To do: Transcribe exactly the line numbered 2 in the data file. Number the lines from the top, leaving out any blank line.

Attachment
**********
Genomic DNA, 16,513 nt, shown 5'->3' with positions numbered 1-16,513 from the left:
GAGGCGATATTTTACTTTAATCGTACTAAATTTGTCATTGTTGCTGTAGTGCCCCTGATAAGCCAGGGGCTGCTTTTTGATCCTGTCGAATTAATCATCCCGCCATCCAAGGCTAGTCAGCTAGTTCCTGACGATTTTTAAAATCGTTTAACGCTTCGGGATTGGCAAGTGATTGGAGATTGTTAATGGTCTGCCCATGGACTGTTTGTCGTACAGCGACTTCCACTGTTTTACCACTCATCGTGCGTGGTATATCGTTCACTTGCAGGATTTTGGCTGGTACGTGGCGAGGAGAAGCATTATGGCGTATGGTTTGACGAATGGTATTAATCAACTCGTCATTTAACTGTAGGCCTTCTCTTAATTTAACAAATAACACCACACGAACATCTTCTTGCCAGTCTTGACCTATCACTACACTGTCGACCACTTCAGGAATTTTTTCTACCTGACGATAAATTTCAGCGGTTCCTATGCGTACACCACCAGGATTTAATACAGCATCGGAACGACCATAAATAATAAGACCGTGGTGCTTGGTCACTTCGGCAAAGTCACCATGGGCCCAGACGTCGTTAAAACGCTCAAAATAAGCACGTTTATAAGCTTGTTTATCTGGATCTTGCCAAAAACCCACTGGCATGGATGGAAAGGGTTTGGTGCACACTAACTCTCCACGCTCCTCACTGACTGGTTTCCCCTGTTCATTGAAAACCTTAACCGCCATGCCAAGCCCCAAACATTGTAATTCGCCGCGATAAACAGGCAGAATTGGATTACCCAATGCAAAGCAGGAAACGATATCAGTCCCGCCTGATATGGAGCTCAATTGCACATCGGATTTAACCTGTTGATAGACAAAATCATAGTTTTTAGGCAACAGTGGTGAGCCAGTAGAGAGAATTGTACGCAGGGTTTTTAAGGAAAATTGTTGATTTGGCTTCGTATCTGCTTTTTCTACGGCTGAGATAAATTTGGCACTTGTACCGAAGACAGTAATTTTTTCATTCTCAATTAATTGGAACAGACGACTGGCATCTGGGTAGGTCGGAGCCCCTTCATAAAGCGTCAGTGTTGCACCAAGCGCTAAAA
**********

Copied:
GAGGCGATATTTTACTTTAATCGTACTAAATTTGTCATTGTTGCTGTAGTGCCCCTGATAAGCCAGGGGCTGCTTTTTGATCCTGTCGAATTAATCATCCCGCCATCCAAGGCTAGTCAGCTAGTTCCTGACGATTTTTAAAATCGTTTAACGCTTCGGGATTGGCAAGTGATTGGAGATTGTTAATGGTCTGCCCATGGACTGTTTGTCGTACAGCGACTTCCACTGTTTTACCACTCATCGTGCGTGGTATATCGTTCACTTGCAGGATTTTGGCTGGTACGTGGCGAGGAGAAGCATTATGGCGTATGGTTTGACGAATGGTATTAATCAACTCGTCATTTAACTGTAGGCCTTCTCTTAATTTAACAAATAACACCACACGAACATCTTCTTGCCAGTCTTGACCTATCACTACACTGTCGACCACTTCAGGAATTTTTTCTACCTGACGATAAATTTCAGCGGTTCCTATGCGTACACCACCAGGATTTAATACAGCATCGGAACGACCATAAATAATAAGACCGTGGTGCTTGGTCACTTCGGCAAAGTCACCATGGGCCCAGACGTCGTTAAAACGCTCAAAATAAGCACGTTTATAAGCTTGTTTATCTGGATCTTGCCAAAAACCCACTGGCATGGATGGAAAGGGTTTGGTGCACACTAACTCTCCACGCTCCTCACTGACTGGTTTCCCCTGTTCATTGAAAACCTTAACCGCCATGCCAAGCCCCAAACATTGTAATTCGCCGCGATAAACAGGCAGAATTGGATTACCCAATGCAAAGCAGGAAACGATATCAGTCCCGCCTGATATGGAGCTCAATTGCACATCGGATTTAACCTGTTGATAGACAAAATCATAGTTTTTAGGCAACAGTGGTGAGCCAGTAGAGAGAATTGTACGCAGGGTTTTTAAGGAAAATTGTTGATTTGGCTTCGTATCTGCTTTTTCTACGGCTGAGATAAATTTGGCACTTGTACCGAAGACAGTAATTTTTTCATTCTCAATTAATTGGAACAGACGACTGGCATCTGGGTAGGTCGGAGCCCCTTCATAAAGCGTCAGTGTTGCACCAAGCGCTAAAA